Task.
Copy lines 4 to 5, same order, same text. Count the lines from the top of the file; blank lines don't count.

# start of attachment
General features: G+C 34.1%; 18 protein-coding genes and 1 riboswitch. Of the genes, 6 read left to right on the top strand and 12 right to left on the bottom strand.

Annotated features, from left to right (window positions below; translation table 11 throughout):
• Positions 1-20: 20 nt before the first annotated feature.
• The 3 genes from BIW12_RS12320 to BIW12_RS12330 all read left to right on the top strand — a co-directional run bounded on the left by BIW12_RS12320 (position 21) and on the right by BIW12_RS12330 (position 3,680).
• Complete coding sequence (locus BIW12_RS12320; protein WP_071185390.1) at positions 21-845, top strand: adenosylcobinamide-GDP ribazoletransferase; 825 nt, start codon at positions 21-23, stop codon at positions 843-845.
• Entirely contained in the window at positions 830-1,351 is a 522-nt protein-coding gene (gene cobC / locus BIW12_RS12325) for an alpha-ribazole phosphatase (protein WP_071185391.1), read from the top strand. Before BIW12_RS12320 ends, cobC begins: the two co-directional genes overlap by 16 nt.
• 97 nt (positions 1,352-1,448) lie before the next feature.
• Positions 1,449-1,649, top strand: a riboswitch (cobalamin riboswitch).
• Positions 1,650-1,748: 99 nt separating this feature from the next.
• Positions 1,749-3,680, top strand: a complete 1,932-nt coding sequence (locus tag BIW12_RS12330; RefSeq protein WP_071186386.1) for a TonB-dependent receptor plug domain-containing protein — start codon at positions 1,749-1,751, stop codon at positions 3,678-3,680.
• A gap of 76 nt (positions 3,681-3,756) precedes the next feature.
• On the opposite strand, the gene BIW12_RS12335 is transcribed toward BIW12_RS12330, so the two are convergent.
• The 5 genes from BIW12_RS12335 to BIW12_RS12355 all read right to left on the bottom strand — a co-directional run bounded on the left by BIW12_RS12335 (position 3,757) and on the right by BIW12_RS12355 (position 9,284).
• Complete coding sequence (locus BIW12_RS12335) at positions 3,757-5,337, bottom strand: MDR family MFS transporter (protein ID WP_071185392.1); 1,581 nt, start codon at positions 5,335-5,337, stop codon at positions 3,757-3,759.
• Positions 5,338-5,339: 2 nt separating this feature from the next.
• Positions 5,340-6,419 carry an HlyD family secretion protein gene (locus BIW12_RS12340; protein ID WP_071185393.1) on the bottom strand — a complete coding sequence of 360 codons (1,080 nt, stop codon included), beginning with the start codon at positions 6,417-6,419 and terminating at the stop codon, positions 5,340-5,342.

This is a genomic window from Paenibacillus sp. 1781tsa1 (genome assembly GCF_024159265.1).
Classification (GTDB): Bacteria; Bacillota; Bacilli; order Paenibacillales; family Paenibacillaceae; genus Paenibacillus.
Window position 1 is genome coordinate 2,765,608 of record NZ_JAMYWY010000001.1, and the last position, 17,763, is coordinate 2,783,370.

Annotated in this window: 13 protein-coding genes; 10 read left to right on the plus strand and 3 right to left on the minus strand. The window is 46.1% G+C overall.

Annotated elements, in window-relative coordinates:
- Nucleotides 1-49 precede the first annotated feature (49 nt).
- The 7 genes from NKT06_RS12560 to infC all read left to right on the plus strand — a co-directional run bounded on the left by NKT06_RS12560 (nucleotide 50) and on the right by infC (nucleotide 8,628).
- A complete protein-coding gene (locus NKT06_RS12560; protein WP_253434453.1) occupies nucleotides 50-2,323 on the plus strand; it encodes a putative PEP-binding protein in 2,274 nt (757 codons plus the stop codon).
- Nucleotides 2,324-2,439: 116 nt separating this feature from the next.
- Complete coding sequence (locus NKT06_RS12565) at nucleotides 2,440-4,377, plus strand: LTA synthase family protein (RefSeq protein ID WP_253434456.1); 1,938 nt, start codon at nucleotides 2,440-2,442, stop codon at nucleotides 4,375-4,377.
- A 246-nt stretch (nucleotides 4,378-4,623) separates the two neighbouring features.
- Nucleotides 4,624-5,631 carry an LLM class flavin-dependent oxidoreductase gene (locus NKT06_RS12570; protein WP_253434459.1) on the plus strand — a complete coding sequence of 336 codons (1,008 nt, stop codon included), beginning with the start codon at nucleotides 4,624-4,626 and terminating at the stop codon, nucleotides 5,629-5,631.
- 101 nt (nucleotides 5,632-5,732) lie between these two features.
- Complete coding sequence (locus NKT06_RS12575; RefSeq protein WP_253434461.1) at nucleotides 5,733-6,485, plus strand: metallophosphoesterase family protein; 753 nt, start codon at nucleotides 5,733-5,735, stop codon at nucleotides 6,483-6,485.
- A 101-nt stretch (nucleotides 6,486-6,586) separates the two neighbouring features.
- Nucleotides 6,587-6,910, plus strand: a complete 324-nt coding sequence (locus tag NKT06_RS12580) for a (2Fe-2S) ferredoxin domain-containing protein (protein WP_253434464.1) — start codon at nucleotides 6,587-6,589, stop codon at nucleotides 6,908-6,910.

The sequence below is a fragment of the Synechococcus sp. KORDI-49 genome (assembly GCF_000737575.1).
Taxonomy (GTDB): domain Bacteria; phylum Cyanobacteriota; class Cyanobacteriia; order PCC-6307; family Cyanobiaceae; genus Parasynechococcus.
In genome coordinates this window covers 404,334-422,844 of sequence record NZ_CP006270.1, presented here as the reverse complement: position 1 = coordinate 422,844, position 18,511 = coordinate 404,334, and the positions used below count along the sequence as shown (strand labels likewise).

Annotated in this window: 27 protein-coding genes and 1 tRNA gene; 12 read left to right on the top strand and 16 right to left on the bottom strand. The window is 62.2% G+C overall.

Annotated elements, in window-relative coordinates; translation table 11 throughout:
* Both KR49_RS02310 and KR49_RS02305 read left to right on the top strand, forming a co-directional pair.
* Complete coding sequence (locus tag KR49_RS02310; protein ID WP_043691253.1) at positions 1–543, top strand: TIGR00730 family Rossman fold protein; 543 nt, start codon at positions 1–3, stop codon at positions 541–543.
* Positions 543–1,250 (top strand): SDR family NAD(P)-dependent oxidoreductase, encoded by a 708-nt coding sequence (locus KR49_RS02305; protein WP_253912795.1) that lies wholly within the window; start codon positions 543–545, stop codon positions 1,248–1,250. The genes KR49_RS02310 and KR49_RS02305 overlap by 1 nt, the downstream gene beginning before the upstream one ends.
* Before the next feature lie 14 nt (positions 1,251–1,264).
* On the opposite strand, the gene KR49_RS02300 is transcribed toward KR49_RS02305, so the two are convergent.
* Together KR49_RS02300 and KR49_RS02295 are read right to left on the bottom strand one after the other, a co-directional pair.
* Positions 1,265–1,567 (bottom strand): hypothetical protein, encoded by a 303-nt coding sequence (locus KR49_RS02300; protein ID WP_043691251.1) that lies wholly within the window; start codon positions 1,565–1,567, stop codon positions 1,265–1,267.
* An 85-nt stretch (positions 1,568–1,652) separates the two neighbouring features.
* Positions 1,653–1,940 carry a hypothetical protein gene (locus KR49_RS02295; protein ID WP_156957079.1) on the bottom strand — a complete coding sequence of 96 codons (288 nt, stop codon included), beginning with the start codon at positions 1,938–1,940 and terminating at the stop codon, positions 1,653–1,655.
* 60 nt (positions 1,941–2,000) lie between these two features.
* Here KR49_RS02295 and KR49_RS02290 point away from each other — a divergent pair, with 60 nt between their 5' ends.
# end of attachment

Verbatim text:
• The 3 genes from BIW12_RS12320 to BIW12_RS12330 all read left to right on the top strand — a co-directional run bounded on the left by BIW12_RS12320 (position 21) and on the right by BIW12_RS12330 (position 3,680).
• Complete coding sequence (locus BIW12_RS12320; protein WP_071185390.1) at positions 21-845, top strand: adenosylcobinamide-GDP ribazoletransferase; 825 nt, start codon at positions 21-23, stop codon at positions 843-845.